Perchlorate ions from rocket fuel, flare and munitions manufacture and use have escaped into groundwater in several states in the USA. Perchlorate causes alarm because it mimics iodine physiologically and is adsorbed by the thyroid gland, subsequently interfering with the endocrine systems of the brain. Removal of perchlorate to very low ppb is difficult on two fronts: competing ions such as nitrate, sulfate, carbonate etc. are often present at 1000 times higher concentration than perchlorate, and perchlorate is surprisingly stable considering its reputation as a rocket fuel oxidant. Direct electrochemical reduction of perchlorate in the parts per billion range is too slow and expensive to be viable. Ion exchange produces a troublesome disposal problem: either a perchlorate laden ion exchange resin or a brine stream containing high concentrations of perchlorate, nitrate, sulfate and bicarbonate. Electrochemical redox reduction of perchlorate, coupled to ion exchange capture and concentration is an economic and elegant method of dealing with both nitrate and perchlorate, particularly if the kinetics of the reduction process are fast. Perchlorate is surprisingly stable to reduction at a reducing cathode and with common reducing redox ions such as Cr2+, Fe2+. The reaction of perchlorate with Ti3+ is well documented in the literature, but the kinetics are slow in common solutions. In our latest study we have discovered that the reaction of perchlorate with titanium ions in methanesulfonic acid is very fast. We describe the laboratory experiments and pilot plant field trials in California that demonstrate the utility of this method for removing perchlorate and nitrate directly from drinking water and from regenerant brines from ion exchange systems.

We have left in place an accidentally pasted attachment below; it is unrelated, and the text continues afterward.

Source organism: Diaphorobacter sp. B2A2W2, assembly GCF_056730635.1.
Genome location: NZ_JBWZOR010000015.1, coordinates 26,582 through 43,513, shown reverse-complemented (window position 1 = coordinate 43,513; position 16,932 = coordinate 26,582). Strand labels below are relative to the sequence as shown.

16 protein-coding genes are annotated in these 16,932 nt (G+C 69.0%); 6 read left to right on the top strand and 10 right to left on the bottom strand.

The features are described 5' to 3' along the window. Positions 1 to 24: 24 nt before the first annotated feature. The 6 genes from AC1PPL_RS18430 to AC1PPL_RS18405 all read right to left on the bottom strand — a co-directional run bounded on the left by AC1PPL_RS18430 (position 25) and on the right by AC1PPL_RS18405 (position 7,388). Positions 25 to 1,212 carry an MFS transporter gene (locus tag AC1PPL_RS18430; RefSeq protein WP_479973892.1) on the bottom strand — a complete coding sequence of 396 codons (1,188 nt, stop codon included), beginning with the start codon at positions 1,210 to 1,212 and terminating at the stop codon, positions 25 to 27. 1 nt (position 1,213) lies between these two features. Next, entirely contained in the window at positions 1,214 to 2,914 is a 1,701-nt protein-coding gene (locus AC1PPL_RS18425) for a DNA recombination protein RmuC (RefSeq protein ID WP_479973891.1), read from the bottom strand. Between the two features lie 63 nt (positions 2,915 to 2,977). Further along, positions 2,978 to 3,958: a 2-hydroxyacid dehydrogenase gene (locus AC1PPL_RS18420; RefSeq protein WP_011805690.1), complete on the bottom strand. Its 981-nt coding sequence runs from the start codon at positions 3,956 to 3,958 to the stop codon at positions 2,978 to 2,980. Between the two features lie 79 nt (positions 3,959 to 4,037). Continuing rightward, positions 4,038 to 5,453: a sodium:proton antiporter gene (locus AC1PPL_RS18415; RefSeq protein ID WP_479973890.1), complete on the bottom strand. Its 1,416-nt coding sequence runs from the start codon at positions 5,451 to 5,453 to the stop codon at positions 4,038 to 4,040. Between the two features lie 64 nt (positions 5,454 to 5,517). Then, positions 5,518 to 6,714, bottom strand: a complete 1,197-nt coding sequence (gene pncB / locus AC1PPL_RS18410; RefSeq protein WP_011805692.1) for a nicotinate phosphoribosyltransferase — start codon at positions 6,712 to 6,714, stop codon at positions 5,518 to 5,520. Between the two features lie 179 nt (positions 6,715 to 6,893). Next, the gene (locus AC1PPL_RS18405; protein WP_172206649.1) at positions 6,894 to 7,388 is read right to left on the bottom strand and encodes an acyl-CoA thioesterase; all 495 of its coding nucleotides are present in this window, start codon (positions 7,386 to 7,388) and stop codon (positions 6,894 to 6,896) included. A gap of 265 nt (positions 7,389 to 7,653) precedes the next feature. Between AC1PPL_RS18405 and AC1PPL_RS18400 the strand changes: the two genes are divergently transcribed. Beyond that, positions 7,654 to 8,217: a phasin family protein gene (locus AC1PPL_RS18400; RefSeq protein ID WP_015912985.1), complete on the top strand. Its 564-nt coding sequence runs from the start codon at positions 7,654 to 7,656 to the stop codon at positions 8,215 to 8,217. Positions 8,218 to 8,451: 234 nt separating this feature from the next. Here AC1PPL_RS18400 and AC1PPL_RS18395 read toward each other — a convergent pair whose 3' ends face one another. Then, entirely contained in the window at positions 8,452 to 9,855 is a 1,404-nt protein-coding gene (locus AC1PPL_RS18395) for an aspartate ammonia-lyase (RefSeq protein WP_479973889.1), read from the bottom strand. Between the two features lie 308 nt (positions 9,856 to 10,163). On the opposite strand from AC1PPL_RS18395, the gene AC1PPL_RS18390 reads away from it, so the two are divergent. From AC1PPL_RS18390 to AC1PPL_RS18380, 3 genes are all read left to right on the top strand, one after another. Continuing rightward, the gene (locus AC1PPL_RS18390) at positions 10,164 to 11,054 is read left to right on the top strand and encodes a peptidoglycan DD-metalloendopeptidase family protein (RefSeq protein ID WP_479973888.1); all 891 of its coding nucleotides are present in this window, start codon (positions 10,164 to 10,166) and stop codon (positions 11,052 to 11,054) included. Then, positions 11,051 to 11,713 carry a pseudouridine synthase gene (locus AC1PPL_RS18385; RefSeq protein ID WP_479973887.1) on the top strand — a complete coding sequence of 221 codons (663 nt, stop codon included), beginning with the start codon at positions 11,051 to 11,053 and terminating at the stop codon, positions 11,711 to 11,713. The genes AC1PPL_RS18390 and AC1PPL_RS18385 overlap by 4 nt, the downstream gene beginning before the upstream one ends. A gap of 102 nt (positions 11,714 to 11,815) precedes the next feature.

Bae, Chulheung; Dougherty, Brian; and Harrison, Stephen
"Removal Of Perchlorate From Drinking Water And Ion-Exchange Regenerant Brines,"
Proceedings of the Annual International Conference on Soils, Sediments, Water and Energy: Vol. 12
, Article 16.
Available at: https://scholarworks.umass.edu/soilsproceedings/vol12/iss1/16